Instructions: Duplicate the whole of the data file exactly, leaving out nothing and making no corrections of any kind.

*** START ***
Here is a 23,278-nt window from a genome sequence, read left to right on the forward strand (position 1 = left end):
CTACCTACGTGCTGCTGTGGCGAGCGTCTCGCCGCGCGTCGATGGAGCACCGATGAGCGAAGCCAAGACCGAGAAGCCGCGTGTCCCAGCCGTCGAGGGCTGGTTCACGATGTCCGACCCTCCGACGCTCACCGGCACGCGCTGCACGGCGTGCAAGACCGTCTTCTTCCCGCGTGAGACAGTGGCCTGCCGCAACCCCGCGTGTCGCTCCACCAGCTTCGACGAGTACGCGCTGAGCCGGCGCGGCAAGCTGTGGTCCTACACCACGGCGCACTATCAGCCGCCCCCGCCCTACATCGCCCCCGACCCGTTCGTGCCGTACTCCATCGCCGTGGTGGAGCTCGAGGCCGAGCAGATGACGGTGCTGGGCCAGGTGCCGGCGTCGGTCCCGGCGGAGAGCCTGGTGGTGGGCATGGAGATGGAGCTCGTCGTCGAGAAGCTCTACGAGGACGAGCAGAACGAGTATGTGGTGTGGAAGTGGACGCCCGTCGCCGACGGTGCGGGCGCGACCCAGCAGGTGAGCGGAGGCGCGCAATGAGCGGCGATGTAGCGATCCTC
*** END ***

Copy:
Here is a 23,278-nt window from a genome sequence, read left to right on the forward strand (position 1 = left end):
CTACCTACGTGCTGCTGTGGCGAGCGTCTCGCCGCGCGTCGATGGAGCACCGATGAGCGAAGCCAAGACCGAGAAGCCGCGTGTCCCAGCCGTCGAGGGCTGGTTCACGATGTCCGACCCTCCGACGCTCACCGGCACGCGCTGCACGGCGTGCAAGACCGTCTTCTTCCCGCGTGAGACAGTGGCCTGCCGCAACCCCGCGTGTCGCTCCACCAGCTTCGACGAGTACGCGCTGAGCCGGCGCGGCAAGCTGTGGTCCTACACCACGGCGCACTATCAGCCGCCCCCGCCCTACATCGCCCCCGACCCGTTCGTGCCGTACTCCATCGCCGTGGTGGAGCTCGAGGCCGAGCAGATGACGGTGCTGGGCCAGGTGCCGGCGTCGGTCCCGGCGGAGAGCCTGGTGGTGGGCATGGAGATGGAGCTCGTCGTCGAGAAGCTCTACGAGGACGAGCAGAACGAGTATGTGGTGTGGAAGTGGACGCCCGTCGCCGACGGTGCGGGCGCGACCCAGCAGGTGAGCGGAGGCGCGCAATGAGCGGCGATGTAGCGATCCTC